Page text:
What makes anyone think that those were audiophiles milling around T.H.E. Show? No one knows anything about the people who wandered into that show. They might have been at CES to check out the latest in refrigerators...
This test is 100% meaningless...
All audiophiles don't spend $50,000 on turntables. This guy is one of the many reasons I quit reading the newspaper. Seriously, why would I listen to a guy whose medium is dead??
No surprises here. It is indeed extremely difficult to hear such small differences (for most mere mortals)
I did extensive test with Sony's Atrac compression and concluded I could hear a difference but it was not at all easy. The same result for iTunes files AAC 128 Kbps - often it is extremely hard to tell them against uncompressed files but generally you can with careful & extensive listening. Hoever, somewhere above 256 Kbps compressed files the ability to tell the difference becomes exponentially harder...just my experience with my tin ears....so I am hardly surprised by the findings in this article.
How does the WSJ know which is the better product?
If most people picked the other one, maybe it is the better product, and not the one the WSJ thinks is better.
The one the WSJ thinks is better might be an overpriced piece of hype. Not all that uncommon.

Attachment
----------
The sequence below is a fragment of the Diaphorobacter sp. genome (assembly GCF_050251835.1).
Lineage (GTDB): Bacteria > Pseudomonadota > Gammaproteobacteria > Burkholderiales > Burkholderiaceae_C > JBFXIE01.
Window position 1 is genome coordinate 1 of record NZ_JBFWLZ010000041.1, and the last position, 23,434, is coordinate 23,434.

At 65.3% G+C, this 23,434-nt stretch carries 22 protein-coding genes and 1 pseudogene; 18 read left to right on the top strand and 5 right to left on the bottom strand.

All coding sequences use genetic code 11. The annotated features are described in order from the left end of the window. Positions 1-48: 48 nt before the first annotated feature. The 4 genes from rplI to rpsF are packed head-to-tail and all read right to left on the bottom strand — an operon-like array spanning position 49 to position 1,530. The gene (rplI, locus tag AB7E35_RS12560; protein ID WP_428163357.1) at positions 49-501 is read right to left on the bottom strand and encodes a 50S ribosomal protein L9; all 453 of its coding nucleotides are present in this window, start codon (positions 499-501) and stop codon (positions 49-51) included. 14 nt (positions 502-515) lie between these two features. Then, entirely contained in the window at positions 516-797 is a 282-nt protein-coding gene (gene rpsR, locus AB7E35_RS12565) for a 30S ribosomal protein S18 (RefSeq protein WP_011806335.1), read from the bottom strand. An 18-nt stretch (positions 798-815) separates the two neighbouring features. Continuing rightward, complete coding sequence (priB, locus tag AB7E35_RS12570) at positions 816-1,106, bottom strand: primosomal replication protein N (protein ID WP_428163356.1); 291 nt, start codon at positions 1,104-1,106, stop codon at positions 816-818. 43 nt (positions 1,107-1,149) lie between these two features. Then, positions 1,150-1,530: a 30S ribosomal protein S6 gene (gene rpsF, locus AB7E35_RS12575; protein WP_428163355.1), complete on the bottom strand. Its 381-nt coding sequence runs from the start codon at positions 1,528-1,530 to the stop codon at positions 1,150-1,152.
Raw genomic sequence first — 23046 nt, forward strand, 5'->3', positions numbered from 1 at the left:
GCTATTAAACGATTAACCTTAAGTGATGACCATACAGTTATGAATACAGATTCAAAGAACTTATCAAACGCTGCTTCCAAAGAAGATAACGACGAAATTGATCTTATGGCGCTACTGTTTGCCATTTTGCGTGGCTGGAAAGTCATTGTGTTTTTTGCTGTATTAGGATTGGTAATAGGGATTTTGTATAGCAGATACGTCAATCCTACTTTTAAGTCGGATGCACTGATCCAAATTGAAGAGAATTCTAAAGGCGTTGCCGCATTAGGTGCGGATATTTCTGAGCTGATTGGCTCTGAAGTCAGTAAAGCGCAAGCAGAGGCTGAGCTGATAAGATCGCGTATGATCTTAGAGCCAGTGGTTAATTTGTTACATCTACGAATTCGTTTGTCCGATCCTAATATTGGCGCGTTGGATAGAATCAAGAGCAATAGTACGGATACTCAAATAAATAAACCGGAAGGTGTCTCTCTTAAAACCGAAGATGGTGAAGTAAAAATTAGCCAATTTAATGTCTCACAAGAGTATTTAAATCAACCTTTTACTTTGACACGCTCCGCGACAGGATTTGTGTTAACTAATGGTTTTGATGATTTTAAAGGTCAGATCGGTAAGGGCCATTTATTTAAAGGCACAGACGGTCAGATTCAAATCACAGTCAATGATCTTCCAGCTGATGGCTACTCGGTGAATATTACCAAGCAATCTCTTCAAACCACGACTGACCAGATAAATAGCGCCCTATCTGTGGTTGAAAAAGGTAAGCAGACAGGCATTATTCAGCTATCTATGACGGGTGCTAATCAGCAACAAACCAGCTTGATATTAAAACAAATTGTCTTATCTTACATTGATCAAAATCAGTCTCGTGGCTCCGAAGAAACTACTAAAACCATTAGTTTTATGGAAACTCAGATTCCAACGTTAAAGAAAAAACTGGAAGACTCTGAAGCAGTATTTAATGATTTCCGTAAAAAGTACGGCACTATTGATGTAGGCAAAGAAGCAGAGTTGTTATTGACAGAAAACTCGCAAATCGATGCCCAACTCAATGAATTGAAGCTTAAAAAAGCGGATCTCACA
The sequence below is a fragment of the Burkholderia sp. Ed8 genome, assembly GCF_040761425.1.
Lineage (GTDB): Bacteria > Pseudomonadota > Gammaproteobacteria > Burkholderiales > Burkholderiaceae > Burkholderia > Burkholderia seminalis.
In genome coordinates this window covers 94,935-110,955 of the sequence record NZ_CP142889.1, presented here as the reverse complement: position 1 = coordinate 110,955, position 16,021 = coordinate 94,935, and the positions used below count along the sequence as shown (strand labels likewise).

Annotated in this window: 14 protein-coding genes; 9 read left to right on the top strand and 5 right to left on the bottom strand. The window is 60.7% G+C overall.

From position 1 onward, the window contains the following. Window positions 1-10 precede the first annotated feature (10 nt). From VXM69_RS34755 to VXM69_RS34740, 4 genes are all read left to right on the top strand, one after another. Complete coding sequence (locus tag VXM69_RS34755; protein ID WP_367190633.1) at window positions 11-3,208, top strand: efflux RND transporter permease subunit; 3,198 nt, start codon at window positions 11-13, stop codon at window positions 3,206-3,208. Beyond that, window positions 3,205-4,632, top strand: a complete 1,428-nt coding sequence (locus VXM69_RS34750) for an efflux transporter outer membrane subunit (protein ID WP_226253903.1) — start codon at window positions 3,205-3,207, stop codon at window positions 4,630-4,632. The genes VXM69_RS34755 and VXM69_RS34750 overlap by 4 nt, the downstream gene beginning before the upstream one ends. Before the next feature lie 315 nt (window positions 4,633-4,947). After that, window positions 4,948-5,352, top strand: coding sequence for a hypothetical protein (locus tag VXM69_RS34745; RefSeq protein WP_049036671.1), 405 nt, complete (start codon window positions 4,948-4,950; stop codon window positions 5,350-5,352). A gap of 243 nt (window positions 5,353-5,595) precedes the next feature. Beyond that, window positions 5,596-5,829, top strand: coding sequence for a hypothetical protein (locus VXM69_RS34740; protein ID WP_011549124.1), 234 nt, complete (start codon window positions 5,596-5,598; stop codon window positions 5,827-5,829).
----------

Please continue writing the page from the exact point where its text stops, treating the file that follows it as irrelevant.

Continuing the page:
How do you define better?
Well I agree with the totally insane versus the merely crazy part.
I agree that the Wall Street Journal article had a biased view of audiophiles - but don't forget it's still the nation's leading financial newspaper.
And their website is one of the most active on the internet.
If WSJ did picture quality test at Best Buy and asked 100 rendom shoppers which display is 720P and which is 1080i/p.
Results would be very similar.(if you hand the WSJ and Sears Winter Catalog (SWC) to the illiterate kid, SWC might win......... by the hair)
Trained eye will allways spot the fake art of B.S.
Trained ear will allways know it even with the eyes closed.
"financial" is the keyword........
"Seriously, why would I listen to a guy whose medium is dead??"
Well, let's see. The print edition of the WSJ, just in these United States, has a circulation of more than 1.6 million. The online edition has a million paid subscribers. (One can't simply add those numbers to reach a total, as there is some overlap.) If you don't want to listen to a reporter because you don't like what he writes, that's just fine. But I should think that his medium is quite alive and well. And, no, I don't work for the Journal, though I do subscribe to the online edition. And I own only four turntables, though that's another matter.
OK, I'm an audiophile. I admit it. But for me to go in and compare two different speaker cables in a system and, just as importantly, in a room I'm not familiar with is a tall order. There are simply too many sonic variables that are new that would preclude me from reliably discerning the subtle yet often very meaningful differences cables can make.
Now, put me in front of a system that I'm very familiar with and I'd be happy to take that test. I think the approach taken in the test, while on the surface seeming very valid, just doesn't work in trying to identify the fine differences cables can make. I agree the differences between speaker cables are small on an absolute level (and much larger for interconnects in my experience), but once you're happy with the rest of your system the right cables can really bring things together (or not). This is something you can only assess over time in the context of your own room, system, and tastes -- not something you can readily assess in a completely unfamiliar situation.